Kaddu Sebunya: “The extinction of wildlife will be a terrible blow for Africans”
Numbers of many African species are declining rapidly. Is Africa on the wrong path to save them?
Africa’s wildlife is currently on the wrong path. The numbers are going down, whatever species you look at, whether it’s elephants, giraffes, lions, pangolins, rhinos…
We need to change the way we work. We can’t keep doing the same thing and expect different results.
It’s been predicted that Africa could lose iconic species, such as lions and elephants, in the next few decades. Is that possible?
We have less than 400,000 elephants left. We lose 35,000 annually. Do the maths – they’re going to be extinct, perhaps in my lifetime.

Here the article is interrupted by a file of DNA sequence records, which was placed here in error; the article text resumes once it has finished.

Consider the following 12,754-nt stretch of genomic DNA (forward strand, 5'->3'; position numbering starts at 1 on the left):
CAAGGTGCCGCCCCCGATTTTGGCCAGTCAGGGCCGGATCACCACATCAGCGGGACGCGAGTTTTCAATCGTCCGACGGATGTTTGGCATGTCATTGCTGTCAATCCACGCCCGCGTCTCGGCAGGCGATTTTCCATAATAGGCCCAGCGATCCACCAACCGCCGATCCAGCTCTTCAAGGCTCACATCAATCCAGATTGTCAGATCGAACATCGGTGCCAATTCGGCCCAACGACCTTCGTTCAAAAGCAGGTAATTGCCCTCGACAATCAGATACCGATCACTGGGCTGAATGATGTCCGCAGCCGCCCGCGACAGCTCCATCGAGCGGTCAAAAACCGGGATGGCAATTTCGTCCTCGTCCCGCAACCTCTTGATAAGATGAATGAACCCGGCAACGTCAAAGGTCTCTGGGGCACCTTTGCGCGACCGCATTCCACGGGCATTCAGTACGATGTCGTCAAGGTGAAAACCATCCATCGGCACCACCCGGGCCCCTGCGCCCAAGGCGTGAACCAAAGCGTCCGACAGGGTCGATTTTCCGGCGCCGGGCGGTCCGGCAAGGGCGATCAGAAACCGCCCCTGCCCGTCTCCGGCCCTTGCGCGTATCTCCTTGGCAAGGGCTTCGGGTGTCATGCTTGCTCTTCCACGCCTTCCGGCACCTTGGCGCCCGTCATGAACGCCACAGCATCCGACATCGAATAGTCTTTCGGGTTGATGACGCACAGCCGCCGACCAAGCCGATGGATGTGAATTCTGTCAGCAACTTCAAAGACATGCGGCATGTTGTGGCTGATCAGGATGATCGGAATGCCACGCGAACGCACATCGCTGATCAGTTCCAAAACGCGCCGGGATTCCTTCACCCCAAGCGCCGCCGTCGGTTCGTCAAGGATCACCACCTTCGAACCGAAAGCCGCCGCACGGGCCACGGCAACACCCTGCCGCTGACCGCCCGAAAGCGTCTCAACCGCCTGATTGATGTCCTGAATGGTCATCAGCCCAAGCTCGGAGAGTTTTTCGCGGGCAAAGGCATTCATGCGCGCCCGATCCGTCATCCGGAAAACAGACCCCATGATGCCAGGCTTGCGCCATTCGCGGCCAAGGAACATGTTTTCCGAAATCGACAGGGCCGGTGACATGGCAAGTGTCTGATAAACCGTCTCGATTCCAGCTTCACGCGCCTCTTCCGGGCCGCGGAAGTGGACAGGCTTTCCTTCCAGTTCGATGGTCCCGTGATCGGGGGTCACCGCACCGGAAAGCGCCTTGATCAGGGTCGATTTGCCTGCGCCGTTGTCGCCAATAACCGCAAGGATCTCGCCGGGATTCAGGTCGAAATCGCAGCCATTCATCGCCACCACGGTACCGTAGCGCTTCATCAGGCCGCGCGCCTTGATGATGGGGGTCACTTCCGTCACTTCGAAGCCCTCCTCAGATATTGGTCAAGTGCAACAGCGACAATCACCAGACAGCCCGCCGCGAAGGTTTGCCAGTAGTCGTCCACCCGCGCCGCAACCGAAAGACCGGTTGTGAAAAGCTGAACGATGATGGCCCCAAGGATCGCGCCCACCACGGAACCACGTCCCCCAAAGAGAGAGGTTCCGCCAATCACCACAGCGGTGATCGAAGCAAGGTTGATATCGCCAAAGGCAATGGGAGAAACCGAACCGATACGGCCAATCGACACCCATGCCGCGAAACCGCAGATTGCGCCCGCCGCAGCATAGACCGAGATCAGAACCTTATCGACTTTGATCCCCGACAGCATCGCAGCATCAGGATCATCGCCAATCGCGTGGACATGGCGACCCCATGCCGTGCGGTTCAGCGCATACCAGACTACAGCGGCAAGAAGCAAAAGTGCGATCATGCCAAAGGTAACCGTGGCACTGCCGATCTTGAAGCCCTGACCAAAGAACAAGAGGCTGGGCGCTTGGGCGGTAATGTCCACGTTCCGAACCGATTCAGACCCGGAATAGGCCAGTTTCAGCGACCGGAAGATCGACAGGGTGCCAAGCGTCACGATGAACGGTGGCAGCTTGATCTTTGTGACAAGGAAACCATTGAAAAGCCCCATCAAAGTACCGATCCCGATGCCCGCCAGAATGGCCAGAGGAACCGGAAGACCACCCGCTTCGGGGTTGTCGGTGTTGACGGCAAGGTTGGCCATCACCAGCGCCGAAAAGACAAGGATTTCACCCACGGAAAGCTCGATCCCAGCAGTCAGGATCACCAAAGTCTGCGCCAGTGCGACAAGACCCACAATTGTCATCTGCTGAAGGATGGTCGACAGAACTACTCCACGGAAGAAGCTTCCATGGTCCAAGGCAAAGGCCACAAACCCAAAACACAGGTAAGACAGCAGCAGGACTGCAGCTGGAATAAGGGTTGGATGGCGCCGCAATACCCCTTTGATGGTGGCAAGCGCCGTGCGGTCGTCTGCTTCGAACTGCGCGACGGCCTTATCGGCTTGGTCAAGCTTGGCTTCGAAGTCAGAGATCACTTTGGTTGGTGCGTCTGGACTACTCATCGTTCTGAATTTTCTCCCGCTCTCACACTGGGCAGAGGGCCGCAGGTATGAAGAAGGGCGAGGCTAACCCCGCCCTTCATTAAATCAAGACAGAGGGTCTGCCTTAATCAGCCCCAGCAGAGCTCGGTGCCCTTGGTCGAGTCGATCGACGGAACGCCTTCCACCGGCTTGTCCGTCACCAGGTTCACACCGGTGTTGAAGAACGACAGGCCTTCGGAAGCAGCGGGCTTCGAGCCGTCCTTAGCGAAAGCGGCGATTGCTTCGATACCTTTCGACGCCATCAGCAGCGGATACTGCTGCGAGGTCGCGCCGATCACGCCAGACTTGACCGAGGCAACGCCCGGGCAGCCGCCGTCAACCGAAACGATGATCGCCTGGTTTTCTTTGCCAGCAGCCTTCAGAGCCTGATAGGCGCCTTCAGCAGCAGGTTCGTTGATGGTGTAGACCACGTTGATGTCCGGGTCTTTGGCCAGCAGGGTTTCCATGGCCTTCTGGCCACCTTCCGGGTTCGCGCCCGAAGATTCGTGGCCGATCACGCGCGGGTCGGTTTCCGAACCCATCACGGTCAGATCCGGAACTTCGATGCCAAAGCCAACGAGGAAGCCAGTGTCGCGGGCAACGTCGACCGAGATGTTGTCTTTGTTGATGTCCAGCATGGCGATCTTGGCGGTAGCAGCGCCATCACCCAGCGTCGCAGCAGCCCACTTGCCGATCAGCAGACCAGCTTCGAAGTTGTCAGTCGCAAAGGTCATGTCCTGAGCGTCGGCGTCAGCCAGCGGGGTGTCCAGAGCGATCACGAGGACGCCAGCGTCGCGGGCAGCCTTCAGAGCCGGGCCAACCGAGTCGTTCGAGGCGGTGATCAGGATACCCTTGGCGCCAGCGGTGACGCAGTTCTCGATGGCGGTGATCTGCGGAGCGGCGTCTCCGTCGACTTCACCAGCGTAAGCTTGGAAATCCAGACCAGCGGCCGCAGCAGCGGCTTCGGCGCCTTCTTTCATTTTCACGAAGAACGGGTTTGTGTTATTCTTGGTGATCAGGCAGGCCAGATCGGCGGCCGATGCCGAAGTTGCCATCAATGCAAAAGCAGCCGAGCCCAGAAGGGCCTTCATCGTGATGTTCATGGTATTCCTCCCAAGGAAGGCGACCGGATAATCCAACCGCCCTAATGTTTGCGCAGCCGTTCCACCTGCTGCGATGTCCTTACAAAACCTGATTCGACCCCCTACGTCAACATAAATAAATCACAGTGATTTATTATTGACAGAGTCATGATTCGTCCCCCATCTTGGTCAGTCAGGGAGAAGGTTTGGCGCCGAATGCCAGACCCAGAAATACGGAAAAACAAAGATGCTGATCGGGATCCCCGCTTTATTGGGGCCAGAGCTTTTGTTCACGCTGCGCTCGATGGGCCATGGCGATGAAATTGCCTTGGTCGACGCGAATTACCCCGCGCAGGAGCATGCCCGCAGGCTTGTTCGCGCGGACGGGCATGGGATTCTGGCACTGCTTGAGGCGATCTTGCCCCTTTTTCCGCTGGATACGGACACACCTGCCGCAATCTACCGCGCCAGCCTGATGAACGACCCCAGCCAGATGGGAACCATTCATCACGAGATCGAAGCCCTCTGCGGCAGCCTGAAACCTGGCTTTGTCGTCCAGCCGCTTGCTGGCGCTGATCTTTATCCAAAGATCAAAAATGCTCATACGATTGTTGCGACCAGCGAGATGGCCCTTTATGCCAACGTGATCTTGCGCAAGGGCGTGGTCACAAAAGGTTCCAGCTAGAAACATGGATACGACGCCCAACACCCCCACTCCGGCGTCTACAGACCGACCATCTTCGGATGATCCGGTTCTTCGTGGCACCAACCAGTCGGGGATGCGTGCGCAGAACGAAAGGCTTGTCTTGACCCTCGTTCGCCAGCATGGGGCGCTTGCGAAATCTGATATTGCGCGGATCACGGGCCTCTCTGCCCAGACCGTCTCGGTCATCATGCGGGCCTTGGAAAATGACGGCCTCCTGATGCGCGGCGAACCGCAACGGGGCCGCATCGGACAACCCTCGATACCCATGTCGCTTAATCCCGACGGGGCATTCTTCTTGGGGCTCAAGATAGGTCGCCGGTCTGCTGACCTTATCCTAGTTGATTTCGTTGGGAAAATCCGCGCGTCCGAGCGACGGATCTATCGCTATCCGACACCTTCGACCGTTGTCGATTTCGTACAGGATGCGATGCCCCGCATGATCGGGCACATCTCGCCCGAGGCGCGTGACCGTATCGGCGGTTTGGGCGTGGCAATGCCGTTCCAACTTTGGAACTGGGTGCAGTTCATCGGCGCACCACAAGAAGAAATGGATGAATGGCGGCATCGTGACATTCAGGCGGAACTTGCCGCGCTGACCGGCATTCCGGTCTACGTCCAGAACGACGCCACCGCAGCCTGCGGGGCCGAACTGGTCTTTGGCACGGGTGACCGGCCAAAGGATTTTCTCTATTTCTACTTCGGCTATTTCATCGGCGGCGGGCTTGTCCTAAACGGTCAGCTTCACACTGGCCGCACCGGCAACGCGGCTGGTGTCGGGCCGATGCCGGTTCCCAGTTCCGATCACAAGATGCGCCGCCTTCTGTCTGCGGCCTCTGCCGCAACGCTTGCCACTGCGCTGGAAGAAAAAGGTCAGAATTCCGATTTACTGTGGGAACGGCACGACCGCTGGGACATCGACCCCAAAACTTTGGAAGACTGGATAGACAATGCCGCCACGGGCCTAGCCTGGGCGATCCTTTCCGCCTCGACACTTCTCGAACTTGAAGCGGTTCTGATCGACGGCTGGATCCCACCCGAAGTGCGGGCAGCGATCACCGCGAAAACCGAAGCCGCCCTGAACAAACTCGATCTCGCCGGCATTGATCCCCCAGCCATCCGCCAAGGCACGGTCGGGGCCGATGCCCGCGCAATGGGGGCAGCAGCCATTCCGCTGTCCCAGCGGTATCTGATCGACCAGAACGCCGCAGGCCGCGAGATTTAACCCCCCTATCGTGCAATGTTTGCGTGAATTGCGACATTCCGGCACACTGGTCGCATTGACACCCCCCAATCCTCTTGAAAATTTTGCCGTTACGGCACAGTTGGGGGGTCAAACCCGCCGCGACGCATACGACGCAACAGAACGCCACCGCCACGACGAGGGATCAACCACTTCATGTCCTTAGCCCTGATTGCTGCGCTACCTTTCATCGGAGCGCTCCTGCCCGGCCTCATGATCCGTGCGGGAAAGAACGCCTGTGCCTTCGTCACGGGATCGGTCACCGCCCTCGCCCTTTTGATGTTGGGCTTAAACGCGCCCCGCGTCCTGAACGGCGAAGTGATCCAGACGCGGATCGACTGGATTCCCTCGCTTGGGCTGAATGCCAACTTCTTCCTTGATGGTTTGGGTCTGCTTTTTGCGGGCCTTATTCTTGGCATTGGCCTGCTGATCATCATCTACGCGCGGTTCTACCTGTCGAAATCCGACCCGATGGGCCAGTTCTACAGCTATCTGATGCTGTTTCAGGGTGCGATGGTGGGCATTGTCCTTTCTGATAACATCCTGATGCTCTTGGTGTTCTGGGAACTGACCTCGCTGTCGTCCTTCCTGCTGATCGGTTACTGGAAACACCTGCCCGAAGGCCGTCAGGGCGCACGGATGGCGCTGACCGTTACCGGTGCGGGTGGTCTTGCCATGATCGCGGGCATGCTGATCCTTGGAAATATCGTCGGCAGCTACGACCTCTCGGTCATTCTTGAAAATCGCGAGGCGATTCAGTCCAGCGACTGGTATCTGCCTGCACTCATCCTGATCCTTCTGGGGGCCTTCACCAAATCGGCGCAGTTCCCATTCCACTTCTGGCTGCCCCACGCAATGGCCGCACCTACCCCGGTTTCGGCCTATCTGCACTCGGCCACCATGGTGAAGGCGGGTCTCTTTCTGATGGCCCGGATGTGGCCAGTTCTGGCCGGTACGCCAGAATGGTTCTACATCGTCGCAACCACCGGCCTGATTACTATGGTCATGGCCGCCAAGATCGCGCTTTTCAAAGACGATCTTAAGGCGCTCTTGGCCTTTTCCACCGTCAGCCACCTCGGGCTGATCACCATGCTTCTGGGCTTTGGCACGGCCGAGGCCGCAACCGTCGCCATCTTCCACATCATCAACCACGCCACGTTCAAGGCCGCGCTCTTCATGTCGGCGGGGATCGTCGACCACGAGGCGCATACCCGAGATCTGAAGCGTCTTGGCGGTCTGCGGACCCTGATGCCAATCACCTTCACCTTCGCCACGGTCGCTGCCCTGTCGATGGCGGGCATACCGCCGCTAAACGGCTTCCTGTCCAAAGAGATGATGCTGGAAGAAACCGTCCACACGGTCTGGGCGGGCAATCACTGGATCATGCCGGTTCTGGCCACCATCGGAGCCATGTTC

With lions, it’s half the population there was in the 1970s, with less than 25,000 lions left.
We’re losing more than 1000 rhinos annually and we have less than 20,000 left. They’re extinct in a number of countries, including my country, Uganda.
Yes, the threat to wildlife is real.
What would it mean for Africa to lose these iconic animals?
It’s a shame. We’re not doing our work just because wildlife has to exist, though that’s part of it. We also can’t survive on this continent without wildlife and wild lands because of the ecological services nature provides for humans.
But it’s also about our culture, our heritage. My name, Sebunya, is from the black and white colobus monkey. That’s who I am, my name, my clan. And my totem is the sitatunga (antelope). So I have to protect wetlands where sitatunga are found and forests where black and white colobus monkeys are found. Once they’re extinct, what can I tell my grandchildren?
Wildlife is our brand. It’s what differentiates Africa from all other continents and defines us as Africans. The extinction of wildlife will be a really terrible blow for us as Africans.